Cause

    This is because that the relevant system library files the SSH service depends on are lost or have an exception, such as the permission configuration exception.

    Solution

    Check and fix the system library files as instructed in Steps.

    Steps

    Note

    The following example guides you through resolving a libcrypto.so.10 library file exception.

    Obtaining the library file

    1. Log in to the Linux instance via VNC.
    2. Run the following command to view the libcrypto.so.10 library file information.
      ll /usr/lib64/libcrypto.so.10
      

      The information similar to what is shown below is returned, indicating that /usr/lib64/libcrypto.so.10 is the soft link of the libcrypto.so.1.0.2k library file.
      lrwxrwxrwx 1 root root 19 Jan 19  2021 /usr/lib64/libcrypto.so.10 -> libcrypto.so.1.0.2k
      
    3. Run the following command to view the libcrypto.so.1.0.2k library file information.
      ll /usr/lib64/libcrypto.so.1.0.2k
      

      Information similar to the following is returned:
      -rwxr-xr-x 1 root root 2520768 Dec 17  2020 /usr/lib64/libcrypto.so.1.0.2k
      
    4. Note down the path, permission, group and other information of a normal library file, and try the following.

    Finding and replacing the library file

    1. Run the following command to find the libcrypto.so.1.0.2k file.
      find / -name libcrypto.so.1.0.2k
      
    2. Run the following command to copy the library file to a normal directory.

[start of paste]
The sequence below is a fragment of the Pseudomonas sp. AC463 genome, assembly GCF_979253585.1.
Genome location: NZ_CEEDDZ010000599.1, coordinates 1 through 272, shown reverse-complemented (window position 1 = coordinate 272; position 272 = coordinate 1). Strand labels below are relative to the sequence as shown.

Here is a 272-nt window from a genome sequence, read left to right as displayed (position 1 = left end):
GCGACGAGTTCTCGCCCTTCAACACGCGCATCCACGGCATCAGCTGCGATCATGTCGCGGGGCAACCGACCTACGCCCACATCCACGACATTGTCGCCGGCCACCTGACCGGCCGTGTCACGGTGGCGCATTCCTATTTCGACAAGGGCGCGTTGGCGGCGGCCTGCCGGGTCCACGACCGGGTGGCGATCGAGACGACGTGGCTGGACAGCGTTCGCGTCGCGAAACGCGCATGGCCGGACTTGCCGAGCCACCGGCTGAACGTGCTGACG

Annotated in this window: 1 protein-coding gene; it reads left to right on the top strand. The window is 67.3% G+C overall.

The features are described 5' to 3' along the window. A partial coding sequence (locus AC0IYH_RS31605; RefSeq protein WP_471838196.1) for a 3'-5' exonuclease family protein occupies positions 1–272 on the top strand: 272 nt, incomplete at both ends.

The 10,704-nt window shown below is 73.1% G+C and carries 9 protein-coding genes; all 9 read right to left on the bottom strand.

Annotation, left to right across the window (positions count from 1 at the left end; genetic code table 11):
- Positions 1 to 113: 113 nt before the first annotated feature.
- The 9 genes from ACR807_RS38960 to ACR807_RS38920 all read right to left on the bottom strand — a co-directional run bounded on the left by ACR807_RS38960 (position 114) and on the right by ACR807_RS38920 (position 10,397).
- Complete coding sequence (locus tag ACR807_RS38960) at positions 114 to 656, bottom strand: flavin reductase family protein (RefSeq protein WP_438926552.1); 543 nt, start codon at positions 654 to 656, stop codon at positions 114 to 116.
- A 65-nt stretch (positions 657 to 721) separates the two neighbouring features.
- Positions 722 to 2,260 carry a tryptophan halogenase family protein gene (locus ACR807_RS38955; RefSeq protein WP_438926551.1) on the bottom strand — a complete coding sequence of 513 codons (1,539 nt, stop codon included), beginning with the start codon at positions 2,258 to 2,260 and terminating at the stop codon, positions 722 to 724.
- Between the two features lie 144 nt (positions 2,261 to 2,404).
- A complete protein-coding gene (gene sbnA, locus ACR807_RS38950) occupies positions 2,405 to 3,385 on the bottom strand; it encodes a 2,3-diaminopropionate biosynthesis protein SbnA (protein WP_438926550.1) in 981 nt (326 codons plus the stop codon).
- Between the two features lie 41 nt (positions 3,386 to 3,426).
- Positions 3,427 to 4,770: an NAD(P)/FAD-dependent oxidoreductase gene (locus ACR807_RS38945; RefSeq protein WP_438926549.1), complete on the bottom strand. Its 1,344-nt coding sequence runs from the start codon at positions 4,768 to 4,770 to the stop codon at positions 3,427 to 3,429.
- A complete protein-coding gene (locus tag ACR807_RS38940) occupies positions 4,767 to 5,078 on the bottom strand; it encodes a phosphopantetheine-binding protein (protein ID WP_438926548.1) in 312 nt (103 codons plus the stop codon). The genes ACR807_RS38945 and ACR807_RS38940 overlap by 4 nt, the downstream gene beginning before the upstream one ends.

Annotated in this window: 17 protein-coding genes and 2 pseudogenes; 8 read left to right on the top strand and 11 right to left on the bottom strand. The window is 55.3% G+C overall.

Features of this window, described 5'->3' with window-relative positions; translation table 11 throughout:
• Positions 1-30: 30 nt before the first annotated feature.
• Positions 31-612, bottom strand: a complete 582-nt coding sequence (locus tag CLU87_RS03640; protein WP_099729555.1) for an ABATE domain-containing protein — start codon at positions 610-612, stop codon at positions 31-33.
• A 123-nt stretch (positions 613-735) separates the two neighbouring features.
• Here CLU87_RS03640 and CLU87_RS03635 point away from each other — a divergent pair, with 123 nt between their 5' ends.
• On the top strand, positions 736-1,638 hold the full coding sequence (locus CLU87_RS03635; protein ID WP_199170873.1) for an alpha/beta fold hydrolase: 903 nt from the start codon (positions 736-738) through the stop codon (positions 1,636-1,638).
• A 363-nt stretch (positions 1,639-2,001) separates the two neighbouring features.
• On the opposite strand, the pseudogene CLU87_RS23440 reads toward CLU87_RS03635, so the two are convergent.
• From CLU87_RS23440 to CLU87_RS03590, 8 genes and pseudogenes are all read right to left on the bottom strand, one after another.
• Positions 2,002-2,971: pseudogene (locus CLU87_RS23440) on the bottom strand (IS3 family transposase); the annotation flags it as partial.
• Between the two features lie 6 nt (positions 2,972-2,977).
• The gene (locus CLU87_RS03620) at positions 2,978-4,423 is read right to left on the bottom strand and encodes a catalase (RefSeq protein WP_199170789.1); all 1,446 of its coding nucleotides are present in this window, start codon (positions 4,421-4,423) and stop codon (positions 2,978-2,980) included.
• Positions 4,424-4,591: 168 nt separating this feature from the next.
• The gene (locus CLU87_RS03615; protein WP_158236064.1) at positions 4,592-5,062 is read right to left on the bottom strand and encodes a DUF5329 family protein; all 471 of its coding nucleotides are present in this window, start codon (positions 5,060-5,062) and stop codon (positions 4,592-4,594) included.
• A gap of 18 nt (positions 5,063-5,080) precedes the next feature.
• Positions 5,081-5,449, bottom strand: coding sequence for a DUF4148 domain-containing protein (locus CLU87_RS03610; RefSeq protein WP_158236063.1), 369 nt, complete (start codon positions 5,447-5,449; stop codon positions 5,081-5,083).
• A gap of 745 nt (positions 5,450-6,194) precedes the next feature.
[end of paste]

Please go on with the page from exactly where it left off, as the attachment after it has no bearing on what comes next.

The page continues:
cp <absolute path of the library file obtained in the step 1> /usr/lib64/libcrypto.so.1.0.2k
      
    3. Run the following commands to modify the file permission, owner, and group.
      chmod 755 /usr/lib64/libcrypto.so.1.0.2k
      

      chown root:root /usr/lib64/libcrypto.so.1.0.2k
      
    4. Run the following commands to create a soft link.
      ln -s /usr/lib64/libcrypto.so.1.0.2k /usr/lib64/libcrypto.so.10
      
    5. Run the following command to start the SSH service.
      service sshd start
      

    Uploading an external file

    1. Upload the libcrypto.so.1.0.2k library file of a normal CVM to the \tmp directory of the target CVM using FTP.
      Note

      \tmp is used in this example. You can replace with the actual directory.

    2. Run the following command to copy the library file to a normal directory.
      cp /tmp/libcrypto.so.1.0.2k /usr/lib64/libcrypto.so.1.0.2k
      
    3. Run the following commands to modify the file permission, owner, and group.
      chmod 755 /usr/lib64/libcrypto.so.1.0.2k
      

      chown root:root /usr/lib64/libcrypto.so.1.0.2k
      
    4. Run the following commands to create a soft link.
      ln -s /usr/lib64/libcrypto.so.1.0.2k /usr/lib64/libcrypto.so.10
      
    5. Run the following command to start the SSH service.
      service sshd start
      

    Recovering with snapshot

    You can roll back to snapshot of the system disk to recover the library file. For more information, see Rolling Back Snapshots.

    Note
    • Note that snapshot rollback will cause loss of data stored after the snapshot creation.
    • We recommend you to roll back to snapshots one by one from the latest to the earliest till the SSH service resumes. If the SSH service still cannot run properly after the rollback, the system at that point in time has been abnormal.

    SSH service startup error “fatal: Cannot bind any address”

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    Problem

    When the SSH service is started in a Linux instance, an error message similar to the following is displayed in the secure log or directly returned:

    FAILED.
    fatal: Cannot bind any address.
    address family must be specified before ListenAddress.
    

    Cause